Soldier's family receive condolence books
The family of Co Down soldier Channing Day, who was killed in Afghanistan earlier this year, say they have received messages of sympathy from all over the world.
Wednesday, 19 December 2012
The 25-year-old medic was on patrol in Helmand Province in October when she was fatally wounded in a gun attack involving a suspected Afghan insurgent.
Books of condolences were opened following Corporal Day's death and on Wednesday, they were delivered to her parents.
Channing joined the army in 2005 and was also a keen athlete who enjoyed skiing, football and ice hockey.
"Channing was my number one. She was a star," said her father Leslie. "I pushed her for every sporting event she could do."
Mr and Mrs Day said their daughter always knew she wanted to be in the army, but they said despite worrying about her safety, they would never have stopped her from becoming a soldier.
"She marched round the living room. She used to put her dad's beret on when he came in from work, she saluted," remembered her mother, Rosemary.
Mr Day said, "It was what she wanted to do from she was no age. We encouraged and guided her to do what she wanted to do, because you can't stop them doing what they want to do and she wanted this."
Mrs Day described her daughter's death as "the worst news you could ever receive".
What they've written in the books, we will take time after Christmas and sit down and read every one.
"Part of your mind wants to keep thinking that she's still away doing work but the other part is saying, no this has happened.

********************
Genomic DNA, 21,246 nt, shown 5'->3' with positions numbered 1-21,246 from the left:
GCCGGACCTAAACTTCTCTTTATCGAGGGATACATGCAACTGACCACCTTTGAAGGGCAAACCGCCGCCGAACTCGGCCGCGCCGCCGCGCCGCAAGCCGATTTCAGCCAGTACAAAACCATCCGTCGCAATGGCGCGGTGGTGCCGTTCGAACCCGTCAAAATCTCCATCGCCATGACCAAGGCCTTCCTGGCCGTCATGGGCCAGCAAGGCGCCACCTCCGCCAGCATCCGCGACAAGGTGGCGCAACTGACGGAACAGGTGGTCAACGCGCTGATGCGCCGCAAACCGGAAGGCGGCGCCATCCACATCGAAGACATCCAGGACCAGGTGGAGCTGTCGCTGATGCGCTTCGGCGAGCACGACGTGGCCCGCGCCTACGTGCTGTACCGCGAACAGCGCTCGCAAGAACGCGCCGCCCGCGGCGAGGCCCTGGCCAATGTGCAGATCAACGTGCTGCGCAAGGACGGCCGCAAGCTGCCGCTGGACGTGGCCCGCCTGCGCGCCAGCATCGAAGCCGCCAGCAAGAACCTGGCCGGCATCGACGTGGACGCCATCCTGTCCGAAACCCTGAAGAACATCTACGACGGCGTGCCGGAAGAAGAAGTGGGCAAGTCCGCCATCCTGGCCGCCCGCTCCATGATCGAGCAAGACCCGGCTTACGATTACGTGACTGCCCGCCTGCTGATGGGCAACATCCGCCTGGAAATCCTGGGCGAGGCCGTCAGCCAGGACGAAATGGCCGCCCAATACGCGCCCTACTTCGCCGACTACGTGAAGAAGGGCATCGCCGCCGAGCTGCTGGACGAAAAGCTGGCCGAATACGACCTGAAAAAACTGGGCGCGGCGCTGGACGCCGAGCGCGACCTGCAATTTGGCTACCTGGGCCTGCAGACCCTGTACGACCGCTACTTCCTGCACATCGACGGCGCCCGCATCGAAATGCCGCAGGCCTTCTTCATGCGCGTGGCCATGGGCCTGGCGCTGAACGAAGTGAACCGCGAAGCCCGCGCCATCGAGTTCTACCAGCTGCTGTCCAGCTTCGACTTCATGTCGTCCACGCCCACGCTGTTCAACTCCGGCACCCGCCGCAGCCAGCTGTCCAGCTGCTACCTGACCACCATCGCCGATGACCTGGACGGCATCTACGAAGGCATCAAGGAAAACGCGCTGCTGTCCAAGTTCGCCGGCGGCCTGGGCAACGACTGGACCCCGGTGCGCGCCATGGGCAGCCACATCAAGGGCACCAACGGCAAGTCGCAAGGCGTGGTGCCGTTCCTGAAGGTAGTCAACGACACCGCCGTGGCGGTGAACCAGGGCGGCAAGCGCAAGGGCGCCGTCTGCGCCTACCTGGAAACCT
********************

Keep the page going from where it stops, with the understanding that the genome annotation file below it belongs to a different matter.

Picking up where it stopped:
"You just become numb, nothing seems real or right. You just keep asking yourself why," she said.
As well as the books of condolences, the family received letters from Canada, America and London at the time of Channing's death.
"A lady who was sitting on a train wrote a letter and a wee piece that was in the paper and sent them to 'The parents of Channing Day in Comber', and 'Dear Postman hope this gets to them'," said Mrs Day.
"For somebody to do that, to take the time in their morning to do that for us. We can't thank people enough.
"What they've written in the books, we will take time after Christmas and sit down and read every one."
As Christmas Day approaches, the Channing family say there be "a lot of tears, a lot of hugs and probably a few laughs because we will remember what Channing was like about Christmas".
Channing was one of four, and Mrs Day said she finds comfort in the close relationship with her children.
"If they're down I try and help them through it and when they see me cry they will put their arms around me and it's the only way you can get through it," she explained.
Mr and Mrs Day said Channing lived life to the full and was a vibrant, bubbly person who will never be forgotten.